A Sligo woman who fraudulently claimed her dead father’s pension for six years has been given a 12-month suspended sentence at Dublin Circuit Criminal Court.
Clodagh Smiley (aged 33) began claiming the pension in fortnightly instalments on behalf of her mother when she died in 2001.
Sergeant Maeve O’Sullivan revealed that Smiley’s father, a former Telecom Eireann employee, had passed away in 1973 and her mother had been receiving cheques from the company until her own death.
Smiley told gardaí that she had signed declaration forms, which her mother had filled out before her death, and sent them into Eircom each year until she moved from the family home in 2008.
Eircom became suspicious of fraud when it stopped receiving the declaration forms and discovered the address on the documents was unoccupied.
Smiley, a mother-of-five of Camross, Ballymoate, pleaded guilty to using a false instrument to induce another to accept it as genuine at Eircom, 5 Dame Lane, Dublin between January 1, 2002 and December 12, 2007. She has no previous convictions.
Sgt O’Sullivan told Mr Michael Bowman BL, prosecuting, that Eircom had initially sent cheques every fortnight until 2003, when it switched to paying the amounts directly into Smiley’s bank account.
A welfare officer went to the address listed on the forms when the documents ceased arriving in 2008 to find out if Smiley’s mother was still alive.
Sgt O’Sullivan said Smiley presented at Sligo Garda Station when the fraud was uncovered and revealed she’d spent the €51,960 received over the years on groceries and the upkeep of her mother’s home.
When asked if anyone else had put her up to claiming the pension she replied: “No, my own stupid self.”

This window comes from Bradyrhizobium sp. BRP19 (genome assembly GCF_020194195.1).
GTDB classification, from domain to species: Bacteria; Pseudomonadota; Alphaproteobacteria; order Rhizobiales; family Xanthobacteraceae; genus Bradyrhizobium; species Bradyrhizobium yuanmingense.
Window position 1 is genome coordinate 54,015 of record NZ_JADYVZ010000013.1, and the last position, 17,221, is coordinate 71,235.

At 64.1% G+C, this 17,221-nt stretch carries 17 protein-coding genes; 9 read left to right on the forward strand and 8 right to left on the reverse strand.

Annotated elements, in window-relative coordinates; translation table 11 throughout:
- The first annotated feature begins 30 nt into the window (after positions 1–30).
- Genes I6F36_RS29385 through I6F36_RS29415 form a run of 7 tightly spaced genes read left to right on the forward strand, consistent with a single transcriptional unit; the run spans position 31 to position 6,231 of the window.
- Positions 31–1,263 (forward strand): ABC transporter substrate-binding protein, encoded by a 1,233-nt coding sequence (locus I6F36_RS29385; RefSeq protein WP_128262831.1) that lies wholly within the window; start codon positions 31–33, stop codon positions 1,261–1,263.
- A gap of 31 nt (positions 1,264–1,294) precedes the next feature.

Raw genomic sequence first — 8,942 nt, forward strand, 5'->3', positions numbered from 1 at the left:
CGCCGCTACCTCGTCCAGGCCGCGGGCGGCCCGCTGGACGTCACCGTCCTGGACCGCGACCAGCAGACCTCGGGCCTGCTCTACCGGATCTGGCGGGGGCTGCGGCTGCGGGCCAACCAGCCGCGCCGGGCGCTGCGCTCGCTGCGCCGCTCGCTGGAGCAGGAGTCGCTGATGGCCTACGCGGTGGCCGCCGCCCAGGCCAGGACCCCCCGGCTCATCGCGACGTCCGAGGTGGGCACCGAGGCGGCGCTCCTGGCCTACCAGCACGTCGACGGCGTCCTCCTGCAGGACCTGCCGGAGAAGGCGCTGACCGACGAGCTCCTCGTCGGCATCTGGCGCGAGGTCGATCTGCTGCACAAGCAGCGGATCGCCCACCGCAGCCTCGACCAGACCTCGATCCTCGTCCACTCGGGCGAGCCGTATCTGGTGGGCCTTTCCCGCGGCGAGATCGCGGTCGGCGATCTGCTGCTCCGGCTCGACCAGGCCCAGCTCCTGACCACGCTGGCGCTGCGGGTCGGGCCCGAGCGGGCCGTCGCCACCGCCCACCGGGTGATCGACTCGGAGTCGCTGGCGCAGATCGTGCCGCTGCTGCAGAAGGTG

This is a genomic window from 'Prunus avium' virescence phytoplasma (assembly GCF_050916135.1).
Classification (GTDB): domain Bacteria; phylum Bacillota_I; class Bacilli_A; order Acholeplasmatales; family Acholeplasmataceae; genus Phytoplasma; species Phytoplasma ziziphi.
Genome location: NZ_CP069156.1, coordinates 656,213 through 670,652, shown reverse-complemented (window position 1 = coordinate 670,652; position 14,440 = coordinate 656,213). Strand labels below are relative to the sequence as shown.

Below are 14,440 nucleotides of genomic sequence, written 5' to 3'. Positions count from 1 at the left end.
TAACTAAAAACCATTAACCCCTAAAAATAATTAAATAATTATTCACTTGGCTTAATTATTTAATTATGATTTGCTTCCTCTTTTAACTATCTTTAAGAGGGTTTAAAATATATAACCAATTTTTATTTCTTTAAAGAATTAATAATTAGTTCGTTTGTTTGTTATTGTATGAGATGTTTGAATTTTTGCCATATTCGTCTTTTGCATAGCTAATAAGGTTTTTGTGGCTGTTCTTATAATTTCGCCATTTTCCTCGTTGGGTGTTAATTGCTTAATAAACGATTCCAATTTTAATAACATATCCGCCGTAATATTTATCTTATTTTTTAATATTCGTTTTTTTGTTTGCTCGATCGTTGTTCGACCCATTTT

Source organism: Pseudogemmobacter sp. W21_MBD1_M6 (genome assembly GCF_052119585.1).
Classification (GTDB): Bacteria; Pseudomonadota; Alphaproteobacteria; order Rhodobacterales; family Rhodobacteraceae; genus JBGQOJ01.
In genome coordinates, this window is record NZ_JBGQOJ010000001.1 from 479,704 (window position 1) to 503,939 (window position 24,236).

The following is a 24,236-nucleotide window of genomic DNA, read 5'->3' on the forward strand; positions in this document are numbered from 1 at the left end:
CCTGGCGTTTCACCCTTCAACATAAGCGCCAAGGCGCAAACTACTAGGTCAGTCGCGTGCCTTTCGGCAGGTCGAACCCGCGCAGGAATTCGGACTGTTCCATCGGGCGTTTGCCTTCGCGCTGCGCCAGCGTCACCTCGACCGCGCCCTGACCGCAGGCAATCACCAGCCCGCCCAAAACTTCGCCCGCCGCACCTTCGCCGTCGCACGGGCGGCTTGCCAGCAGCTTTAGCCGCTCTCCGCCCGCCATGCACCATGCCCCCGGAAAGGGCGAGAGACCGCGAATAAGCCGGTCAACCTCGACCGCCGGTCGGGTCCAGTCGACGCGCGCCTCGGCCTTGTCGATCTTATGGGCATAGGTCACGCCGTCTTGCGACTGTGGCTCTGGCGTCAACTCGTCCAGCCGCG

Smiley explained that her mother had died of cancer, that she had been depressed as a result and had used the money to try and “keep up” her home place.
She added that she was “truly, truly sorry” and said she could probably pay back €100 a week.
Sgt O’Sullivan agreed with Ms Marie Torrens BL, defending, that her client had attended Ireland’s Money Advice and Budgeting Service (MABS) to see how much she could pay back and discovered it would be just €13 a week.
The sergeant further agreed that Smiley hadn’t come to adverse garda attention since, that she had five young children and a partner with a drink problem.
Ms Torrens submitted to Judge Patrick McCartan that Smiley had been co-operative, had entered an early guilty plea and “laments her irresponsible actions.”
Ms Torrens submitted that her client had used the money to maintain the house and pay for groceries.
She submitted that Smiley’s family has no contact with her because she has had five children out of wedlock.
Judge McCartan acknowledged that Smiley has no prospect of repaying the money and imposed a 12-month prison sentence which he suspended in full.